The low hoop houses are all passive — no added heat or light. And yet, they provide that little extra bit of protection so that we can extend the growing season a fair bit. I won’t know for a year or so what the full ramifications will be to my ecosystem. For instance, how is the balance of minerals and nutrients being affected, and how will the microorganisms and fungi react? That is, what impact do these actions by me as a part of the community have on the health of the whole? I will need to listen carefully to the other parts of my community!
We continue to benefit from the bounty of our little urban farm, not just from eggs and rabbit meat, but also occasional vegetables. Our last lettuce, radish, and turnip harvests occurred mid-November in spite of the cold temps that month. And we probably have a couple pounds of brussels sprouts and leeks still out there to be harvested! Here’s the total for the two months (totals for 2012 in parentheses):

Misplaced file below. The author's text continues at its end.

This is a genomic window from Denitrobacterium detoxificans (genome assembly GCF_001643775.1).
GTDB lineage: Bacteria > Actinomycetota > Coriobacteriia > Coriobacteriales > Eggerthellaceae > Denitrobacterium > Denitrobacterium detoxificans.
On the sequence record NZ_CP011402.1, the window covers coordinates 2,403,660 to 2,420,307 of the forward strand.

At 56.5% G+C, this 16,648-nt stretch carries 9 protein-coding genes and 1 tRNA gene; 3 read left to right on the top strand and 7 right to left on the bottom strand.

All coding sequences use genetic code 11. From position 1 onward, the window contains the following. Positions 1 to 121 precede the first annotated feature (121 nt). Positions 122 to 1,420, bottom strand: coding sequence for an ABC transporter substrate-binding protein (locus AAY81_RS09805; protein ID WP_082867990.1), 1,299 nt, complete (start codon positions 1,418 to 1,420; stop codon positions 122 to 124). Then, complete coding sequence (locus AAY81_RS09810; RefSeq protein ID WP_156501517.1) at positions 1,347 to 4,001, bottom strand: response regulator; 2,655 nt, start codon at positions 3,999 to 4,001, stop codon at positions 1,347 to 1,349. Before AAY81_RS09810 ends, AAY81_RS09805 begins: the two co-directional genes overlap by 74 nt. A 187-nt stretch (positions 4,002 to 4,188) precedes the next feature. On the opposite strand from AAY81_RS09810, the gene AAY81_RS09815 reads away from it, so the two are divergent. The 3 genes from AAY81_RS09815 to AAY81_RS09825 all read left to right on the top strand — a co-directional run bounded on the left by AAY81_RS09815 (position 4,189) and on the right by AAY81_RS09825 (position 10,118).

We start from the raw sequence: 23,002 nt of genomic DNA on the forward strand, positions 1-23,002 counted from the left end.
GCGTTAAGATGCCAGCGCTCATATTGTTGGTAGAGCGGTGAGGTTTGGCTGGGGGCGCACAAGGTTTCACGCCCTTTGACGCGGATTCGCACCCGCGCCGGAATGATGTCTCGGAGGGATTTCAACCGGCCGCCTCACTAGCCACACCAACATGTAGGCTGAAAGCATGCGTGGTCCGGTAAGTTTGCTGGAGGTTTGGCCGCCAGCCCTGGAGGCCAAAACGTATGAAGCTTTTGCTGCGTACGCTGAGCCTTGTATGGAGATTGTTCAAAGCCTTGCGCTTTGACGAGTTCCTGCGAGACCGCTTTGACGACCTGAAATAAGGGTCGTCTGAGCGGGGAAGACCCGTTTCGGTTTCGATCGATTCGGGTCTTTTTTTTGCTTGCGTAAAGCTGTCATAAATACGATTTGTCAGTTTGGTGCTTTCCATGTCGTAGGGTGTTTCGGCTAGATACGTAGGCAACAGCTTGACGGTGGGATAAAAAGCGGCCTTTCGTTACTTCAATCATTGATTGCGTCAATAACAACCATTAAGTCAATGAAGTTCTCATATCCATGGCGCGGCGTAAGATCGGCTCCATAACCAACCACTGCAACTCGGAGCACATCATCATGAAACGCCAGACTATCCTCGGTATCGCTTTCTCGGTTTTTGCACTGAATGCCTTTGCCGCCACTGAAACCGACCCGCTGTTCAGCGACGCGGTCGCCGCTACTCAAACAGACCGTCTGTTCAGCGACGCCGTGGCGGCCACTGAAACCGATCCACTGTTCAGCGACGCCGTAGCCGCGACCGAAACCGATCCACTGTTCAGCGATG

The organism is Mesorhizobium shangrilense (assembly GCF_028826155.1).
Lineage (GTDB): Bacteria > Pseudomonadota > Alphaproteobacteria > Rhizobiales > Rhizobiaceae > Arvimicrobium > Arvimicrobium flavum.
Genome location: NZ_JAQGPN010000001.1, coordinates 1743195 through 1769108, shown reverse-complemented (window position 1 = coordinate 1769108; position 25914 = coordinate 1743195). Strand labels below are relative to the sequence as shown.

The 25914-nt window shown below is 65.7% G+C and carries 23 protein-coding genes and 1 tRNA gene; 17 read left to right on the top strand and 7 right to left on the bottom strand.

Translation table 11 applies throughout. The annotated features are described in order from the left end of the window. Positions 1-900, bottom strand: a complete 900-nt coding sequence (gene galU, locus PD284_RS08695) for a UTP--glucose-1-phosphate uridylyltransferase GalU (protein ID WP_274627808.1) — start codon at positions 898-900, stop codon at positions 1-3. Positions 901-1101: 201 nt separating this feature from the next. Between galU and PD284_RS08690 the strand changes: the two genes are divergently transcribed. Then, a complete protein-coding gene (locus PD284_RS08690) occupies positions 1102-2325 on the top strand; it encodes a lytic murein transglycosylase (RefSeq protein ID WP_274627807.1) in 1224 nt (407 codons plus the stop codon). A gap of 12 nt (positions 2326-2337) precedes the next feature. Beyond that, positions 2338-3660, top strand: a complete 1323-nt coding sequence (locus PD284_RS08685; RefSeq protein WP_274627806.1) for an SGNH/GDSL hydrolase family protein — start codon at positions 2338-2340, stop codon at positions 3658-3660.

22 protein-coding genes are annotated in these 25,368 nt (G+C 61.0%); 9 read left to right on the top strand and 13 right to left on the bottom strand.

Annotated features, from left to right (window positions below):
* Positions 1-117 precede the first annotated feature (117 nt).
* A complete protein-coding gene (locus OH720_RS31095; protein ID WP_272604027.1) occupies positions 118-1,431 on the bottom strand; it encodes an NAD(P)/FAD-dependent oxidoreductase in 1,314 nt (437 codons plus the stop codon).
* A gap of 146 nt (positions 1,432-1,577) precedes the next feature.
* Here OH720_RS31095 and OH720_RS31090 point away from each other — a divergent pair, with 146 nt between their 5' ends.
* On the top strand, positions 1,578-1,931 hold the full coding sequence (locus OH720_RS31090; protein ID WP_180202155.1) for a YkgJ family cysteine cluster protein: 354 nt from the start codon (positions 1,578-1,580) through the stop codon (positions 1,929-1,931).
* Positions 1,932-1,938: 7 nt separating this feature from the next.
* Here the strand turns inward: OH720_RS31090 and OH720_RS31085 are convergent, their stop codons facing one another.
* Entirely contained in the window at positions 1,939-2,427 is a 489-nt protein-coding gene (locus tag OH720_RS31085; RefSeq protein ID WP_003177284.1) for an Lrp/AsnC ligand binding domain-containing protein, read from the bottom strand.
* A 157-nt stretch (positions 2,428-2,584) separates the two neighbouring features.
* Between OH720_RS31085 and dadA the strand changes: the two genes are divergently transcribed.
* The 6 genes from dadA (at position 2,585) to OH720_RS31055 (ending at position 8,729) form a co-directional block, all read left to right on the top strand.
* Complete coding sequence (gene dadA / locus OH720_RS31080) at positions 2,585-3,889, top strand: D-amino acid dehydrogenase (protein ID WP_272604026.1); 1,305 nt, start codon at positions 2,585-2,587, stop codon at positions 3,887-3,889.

- Carrots: 0 lb. 2 oz. (0 lb. 0 oz.)
- Swiss Chard: 1 lb. 13 oz. (0 lb. 10 oz.)
- Eggs: 23 lb. 10 oz. (0 lb. 0 oz.)
- Kale: 0 lb. 9 oz. (5 lb. 1 oz.)
- Leeks: 2 lb. 4 oz. (0 lb. 0 oz.)
- Lettuce: 3 lb. 5 oz. (0 lb. 4 oz.)
- Rabbit: 17 lb. 6 oz. (0 lb. 0 oz.)
- Radishes: 0 lb. 15 oz. (0 lb. 0 oz.)
- Spinach: 0 lb. 0 oz. (0 lb. 9 oz.)
- Brussels Sprouts: 1 lb. 10 oz. (1 lb. 8 oz.)
- Turnips: 0 lb. 1 oz. (0 lb. 0 oz.)
Total: 51 lb. 5 oz. (8 lb. 0 oz.)
The harvest total for 2014 ended up at 594 lb. 13 oz. In 2012, our total was 249 lb. 15 oz. And now, it’s time to begin the dreaming for 2015!
I just came across this new blog post by a fellow homesteader just starting out with rabbits. We’ve just crossed our first year of raising rabbits and since the first litter was born in February, we’ve had litters of 9, 8, 7, 6, and 8 rabbits this year, producing around 114 pounds of meat. As Amy Fewell points out in her blog, there’s little work involved compared to even the relatively small amount of caring for chickens, which share the same run. And they’re loads of fun to watch run around and interact, something we get to enjoy because of the colony approach we’ve chosen for our herd (Pictures are of our latest litter, who at just over 3 weeks are starting to make their first appearance in the outside run.)
Here’s Amy Fewell’s story as she writes on Mother Earth News Blog: